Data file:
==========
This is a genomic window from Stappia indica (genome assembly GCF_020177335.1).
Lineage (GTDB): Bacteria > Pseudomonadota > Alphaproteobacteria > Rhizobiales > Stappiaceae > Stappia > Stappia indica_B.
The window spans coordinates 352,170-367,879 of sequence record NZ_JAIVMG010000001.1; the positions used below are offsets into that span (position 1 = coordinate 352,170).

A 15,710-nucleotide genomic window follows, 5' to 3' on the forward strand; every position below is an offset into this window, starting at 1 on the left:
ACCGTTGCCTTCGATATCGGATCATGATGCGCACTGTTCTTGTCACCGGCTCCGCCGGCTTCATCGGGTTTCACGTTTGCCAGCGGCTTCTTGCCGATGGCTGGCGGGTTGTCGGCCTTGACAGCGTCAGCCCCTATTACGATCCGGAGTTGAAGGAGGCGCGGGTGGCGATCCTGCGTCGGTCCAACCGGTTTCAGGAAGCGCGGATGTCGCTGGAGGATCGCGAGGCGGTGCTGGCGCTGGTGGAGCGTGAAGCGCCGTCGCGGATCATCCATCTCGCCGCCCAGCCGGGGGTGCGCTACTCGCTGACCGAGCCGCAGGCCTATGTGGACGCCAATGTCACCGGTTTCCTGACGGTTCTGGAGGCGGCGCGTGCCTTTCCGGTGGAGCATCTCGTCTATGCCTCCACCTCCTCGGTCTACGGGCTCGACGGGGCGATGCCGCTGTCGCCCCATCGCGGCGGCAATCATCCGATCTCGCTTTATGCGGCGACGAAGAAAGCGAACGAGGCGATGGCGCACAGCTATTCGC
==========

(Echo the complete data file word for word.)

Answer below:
This is a genomic window from Stappia indica (genome assembly GCF_020177335.1).
Lineage (GTDB): Bacteria > Pseudomonadota > Alphaproteobacteria > Rhizobiales > Stappiaceae > Stappia > Stappia indica_B.
The window spans coordinates 352,170-367,879 of sequence record NZ_JAIVMG010000001.1; the positions used below are offsets into that span (position 1 = coordinate 352,170).

A 15,710-nucleotide genomic window follows, 5' to 3' on the forward strand; every position below is an offset into this window, starting at 1 on the left:
ACCGTTGCCTTCGATATCGGATCATGATGCGCACTGTTCTTGTCACCGGCTCCGCCGGCTTCATCGGGTTTCACGTTTGCCAGCGGCTTCTTGCCGATGGCTGGCGGGTTGTCGGCCTTGACAGCGTCAGCCCCTATTACGATCCGGAGTTGAAGGAGGCGCGGGTGGCGATCCTGCGTCGGTCCAACCGGTTTCAGGAAGCGCGGATGTCGCTGGAGGATCGCGAGGCGGTGCTGGCGCTGGTGGAGCGTGAAGCGCCGTCGCGGATCATCCATCTCGCCGCCCAGCCGGGGGTGCGCTACTCGCTGACCGAGCCGCAGGCCTATGTGGACGCCAATGTCACCGGTTTCCTGACGGTTCTGGAGGCGGCGCGTGCCTTTCCGGTGGAGCATCTCGTCTATGCCTCCACCTCCTCGGTCTACGGGCTCGACGGGGCGATGCCGCTGTCGCCCCATCGCGGCGGCAATCATCCGATCTCGCTTTATGCGGCGACGAAGAAAGCGAACGAGGCGATGGCGCACAGCTATTCGC